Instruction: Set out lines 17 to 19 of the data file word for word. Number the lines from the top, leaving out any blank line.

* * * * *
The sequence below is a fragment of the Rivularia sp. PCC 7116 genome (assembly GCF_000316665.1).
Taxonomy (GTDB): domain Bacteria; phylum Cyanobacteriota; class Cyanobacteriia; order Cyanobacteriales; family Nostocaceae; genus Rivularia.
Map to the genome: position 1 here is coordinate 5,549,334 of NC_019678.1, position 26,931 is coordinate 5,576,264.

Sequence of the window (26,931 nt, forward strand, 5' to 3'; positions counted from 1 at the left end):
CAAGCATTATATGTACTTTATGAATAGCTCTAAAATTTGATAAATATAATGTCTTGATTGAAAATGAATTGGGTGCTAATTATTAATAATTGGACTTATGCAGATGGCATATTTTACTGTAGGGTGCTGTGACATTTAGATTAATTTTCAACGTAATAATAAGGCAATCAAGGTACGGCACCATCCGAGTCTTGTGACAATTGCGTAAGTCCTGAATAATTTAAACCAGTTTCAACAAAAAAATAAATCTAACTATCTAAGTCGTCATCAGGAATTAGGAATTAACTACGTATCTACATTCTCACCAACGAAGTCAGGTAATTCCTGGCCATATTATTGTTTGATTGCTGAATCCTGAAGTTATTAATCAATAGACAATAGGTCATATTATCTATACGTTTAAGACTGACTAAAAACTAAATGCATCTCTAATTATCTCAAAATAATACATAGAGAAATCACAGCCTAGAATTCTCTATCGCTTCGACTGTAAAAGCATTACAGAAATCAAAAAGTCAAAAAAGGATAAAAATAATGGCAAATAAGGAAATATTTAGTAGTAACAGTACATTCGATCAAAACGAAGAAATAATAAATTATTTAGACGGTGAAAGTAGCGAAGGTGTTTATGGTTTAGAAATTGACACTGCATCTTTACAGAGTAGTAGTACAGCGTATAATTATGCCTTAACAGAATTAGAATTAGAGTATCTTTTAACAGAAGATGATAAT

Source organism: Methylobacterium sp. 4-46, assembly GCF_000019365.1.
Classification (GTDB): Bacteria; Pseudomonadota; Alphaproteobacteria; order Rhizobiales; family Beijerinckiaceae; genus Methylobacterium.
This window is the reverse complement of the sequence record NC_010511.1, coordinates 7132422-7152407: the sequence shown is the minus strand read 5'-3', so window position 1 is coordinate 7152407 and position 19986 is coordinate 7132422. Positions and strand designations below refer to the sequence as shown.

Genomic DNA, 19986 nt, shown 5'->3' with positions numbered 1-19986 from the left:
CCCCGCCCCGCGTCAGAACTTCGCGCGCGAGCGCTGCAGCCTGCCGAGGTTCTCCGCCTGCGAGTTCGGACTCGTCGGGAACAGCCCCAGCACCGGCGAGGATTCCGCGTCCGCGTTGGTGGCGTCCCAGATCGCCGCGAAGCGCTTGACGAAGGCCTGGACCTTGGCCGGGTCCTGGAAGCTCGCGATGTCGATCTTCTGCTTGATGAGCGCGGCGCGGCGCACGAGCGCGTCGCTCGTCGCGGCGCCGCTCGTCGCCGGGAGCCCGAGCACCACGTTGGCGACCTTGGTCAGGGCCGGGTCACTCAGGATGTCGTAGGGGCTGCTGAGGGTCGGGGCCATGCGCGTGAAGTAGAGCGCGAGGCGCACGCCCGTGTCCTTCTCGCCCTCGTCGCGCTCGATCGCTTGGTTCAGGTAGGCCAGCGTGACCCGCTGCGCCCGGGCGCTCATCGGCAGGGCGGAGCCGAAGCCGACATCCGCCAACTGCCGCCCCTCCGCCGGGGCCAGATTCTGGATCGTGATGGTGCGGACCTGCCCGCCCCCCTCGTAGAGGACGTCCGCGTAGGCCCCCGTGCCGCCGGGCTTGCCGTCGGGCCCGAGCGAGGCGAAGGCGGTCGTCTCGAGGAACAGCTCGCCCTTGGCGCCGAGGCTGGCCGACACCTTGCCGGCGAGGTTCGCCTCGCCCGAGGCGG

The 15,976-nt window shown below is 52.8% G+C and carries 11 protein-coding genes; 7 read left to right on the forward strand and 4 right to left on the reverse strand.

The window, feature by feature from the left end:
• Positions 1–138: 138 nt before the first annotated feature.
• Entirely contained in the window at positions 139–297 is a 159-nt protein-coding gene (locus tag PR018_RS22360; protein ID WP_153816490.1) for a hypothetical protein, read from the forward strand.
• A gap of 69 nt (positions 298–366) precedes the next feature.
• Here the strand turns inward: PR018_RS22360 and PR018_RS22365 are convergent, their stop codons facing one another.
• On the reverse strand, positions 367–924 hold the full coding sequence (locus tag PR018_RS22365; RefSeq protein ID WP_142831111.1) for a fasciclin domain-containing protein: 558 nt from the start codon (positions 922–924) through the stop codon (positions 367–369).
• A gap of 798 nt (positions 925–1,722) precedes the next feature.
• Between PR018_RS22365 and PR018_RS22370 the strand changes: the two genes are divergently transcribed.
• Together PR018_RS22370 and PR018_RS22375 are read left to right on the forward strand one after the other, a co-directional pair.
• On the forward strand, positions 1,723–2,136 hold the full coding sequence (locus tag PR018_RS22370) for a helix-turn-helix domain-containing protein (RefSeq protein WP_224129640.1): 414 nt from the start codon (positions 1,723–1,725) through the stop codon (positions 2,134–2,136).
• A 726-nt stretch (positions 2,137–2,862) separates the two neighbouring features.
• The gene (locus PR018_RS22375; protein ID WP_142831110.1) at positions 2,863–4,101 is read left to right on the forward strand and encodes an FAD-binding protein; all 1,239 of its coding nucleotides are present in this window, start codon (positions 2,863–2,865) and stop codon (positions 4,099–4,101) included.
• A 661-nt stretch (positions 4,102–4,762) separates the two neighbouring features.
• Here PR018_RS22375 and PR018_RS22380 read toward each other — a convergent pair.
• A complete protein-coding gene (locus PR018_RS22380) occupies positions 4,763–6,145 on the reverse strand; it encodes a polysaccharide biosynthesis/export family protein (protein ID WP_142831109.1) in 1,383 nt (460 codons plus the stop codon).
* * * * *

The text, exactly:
• On the reverse strand, positions 367–924 hold the full coding sequence (locus tag PR018_RS22365; RefSeq protein ID WP_142831111.1) for a fasciclin domain-containing protein: 558 nt from the start codon (positions 922–924) through the stop codon (positions 367–369).
• A gap of 798 nt (positions 925–1,722) precedes the next feature.
• Between PR018_RS22365 and PR018_RS22370 the strand changes: the two genes are divergently transcribed.